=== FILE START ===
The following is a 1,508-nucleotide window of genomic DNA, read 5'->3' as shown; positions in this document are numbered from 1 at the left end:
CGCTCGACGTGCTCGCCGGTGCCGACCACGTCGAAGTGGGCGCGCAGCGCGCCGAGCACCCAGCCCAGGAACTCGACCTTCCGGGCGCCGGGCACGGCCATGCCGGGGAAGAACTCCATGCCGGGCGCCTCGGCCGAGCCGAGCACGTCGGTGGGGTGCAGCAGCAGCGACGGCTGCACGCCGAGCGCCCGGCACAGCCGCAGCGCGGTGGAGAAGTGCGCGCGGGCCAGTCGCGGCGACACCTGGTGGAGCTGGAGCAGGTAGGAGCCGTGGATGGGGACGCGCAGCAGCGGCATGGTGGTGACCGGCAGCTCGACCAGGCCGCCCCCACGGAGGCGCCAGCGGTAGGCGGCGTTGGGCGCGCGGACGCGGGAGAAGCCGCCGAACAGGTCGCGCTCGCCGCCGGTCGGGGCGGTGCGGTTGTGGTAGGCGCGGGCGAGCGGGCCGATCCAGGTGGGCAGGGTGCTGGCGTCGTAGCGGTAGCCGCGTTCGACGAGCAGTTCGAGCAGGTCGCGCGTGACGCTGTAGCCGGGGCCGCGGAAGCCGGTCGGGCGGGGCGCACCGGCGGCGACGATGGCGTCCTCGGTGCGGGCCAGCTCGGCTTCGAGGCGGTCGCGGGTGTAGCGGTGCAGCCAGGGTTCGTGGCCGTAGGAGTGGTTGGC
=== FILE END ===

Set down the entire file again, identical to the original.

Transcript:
The following is a 1,508-nucleotide window of genomic DNA, read 5'->3' as shown; positions in this document are numbered from 1 at the left end:
CGCTCGACGTGCTCGCCGGTGCCGACCACGTCGAAGTGGGCGCGCAGCGCGCCGAGCACCCAGCCCAGGAACTCGACCTTCCGGGCGCCGGGCACGGCCATGCCGGGGAAGAACTCCATGCCGGGCGCCTCGGCCGAGCCGAGCACGTCGGTGGGGTGCAGCAGCAGCGACGGCTGCACGCCGAGCGCCCGGCACAGCCGCAGCGCGGTGGAGAAGTGCGCGCGGGCCAGTCGCGGCGACACCTGGTGGAGCTGGAGCAGGTAGGAGCCGTGGATGGGGACGCGCAGCAGCGGCATGGTGGTGACCGGCAGCTCGACCAGGCCGCCCCCACGGAGGCGCCAGCGGTAGGCGGCGTTGGGCGCGCGGACGCGGGAGAAGCCGCCGAACAGGTCGCGCTCGCCGCCGGTCGGGGCGGTGCGGTTGTGGTAGGCGCGGGCGAGCGGGCCGATCCAGGTGGGCAGGGTGCTGGCGTCGTAGCGGTAGCCGCGTTCGACGAGCAGTTCGAGCAGGTCGCGCGTGACGCTGTAGCCGGGGCCGCGGAAGCCGGTCGGGCGGGGCGCACCGGCGGCGACGATGGCGTCCTCGGTGCGGGCCAGCTCGGCTTCGAGGCGGTCGCGGGTGTAGCGGTGCAGCCAGGGTTCGTGGCCGTAGGAGTGGTTGGC